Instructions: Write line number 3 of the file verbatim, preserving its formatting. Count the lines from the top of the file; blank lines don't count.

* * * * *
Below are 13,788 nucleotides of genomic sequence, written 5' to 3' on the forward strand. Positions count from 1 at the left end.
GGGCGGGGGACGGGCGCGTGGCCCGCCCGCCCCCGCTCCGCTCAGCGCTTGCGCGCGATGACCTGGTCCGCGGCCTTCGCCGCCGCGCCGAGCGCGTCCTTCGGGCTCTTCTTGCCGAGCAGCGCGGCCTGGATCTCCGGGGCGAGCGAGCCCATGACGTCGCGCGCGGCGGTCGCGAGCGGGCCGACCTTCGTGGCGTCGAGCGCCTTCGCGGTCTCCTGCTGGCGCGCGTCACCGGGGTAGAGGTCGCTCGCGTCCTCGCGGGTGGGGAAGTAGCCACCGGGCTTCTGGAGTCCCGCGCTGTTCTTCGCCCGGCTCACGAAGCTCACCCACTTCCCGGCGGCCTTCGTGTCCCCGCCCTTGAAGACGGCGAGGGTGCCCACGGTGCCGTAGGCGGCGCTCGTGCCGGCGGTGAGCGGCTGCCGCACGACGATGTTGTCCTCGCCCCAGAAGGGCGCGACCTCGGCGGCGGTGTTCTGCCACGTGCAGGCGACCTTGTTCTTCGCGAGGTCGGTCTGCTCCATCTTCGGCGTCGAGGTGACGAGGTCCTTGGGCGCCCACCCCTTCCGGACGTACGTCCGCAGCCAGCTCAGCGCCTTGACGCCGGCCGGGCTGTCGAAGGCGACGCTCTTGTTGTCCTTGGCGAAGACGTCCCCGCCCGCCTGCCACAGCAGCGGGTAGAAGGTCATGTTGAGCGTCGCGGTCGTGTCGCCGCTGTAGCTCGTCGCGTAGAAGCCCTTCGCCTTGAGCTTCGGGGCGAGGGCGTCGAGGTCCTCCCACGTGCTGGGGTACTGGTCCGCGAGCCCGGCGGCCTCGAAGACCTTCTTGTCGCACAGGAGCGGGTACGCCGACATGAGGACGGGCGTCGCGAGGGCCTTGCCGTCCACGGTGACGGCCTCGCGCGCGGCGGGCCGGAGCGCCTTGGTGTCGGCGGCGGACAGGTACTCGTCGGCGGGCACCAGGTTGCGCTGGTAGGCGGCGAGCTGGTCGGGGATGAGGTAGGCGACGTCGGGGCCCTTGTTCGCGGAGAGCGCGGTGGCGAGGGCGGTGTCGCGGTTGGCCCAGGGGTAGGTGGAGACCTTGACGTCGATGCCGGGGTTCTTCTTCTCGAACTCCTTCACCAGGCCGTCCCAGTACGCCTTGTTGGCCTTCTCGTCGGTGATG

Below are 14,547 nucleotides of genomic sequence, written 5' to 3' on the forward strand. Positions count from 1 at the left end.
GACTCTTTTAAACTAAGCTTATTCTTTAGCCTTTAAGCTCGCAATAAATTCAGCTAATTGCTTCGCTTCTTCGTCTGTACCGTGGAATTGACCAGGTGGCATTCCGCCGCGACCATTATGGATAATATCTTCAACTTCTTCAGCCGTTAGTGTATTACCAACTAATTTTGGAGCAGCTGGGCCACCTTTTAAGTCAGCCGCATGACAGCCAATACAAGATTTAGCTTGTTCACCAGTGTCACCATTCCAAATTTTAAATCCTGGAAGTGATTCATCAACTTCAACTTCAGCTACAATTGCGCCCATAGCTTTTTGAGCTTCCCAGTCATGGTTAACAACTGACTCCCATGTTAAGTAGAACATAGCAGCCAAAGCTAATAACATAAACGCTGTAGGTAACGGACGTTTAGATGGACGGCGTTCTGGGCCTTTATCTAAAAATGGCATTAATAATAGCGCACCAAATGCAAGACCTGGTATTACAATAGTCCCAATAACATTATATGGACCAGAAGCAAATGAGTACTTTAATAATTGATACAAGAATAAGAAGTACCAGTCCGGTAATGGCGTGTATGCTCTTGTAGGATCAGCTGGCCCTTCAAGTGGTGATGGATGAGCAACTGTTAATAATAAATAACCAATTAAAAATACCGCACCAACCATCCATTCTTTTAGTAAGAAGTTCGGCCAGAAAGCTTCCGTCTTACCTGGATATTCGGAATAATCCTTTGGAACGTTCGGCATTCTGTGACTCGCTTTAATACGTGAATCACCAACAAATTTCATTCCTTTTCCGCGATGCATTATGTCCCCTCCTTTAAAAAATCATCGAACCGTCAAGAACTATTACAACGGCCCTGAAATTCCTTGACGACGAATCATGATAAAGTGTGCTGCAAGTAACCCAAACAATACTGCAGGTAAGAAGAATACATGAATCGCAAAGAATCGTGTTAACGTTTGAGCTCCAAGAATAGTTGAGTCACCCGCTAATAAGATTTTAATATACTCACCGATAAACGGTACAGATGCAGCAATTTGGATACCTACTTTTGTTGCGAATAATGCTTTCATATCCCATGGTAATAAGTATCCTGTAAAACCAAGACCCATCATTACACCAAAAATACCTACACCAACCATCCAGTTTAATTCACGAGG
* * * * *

Below are 14,547 nucleotides of genomic sequence, written 5' to 3' on the forward strand. Positions count from 1 at the left end.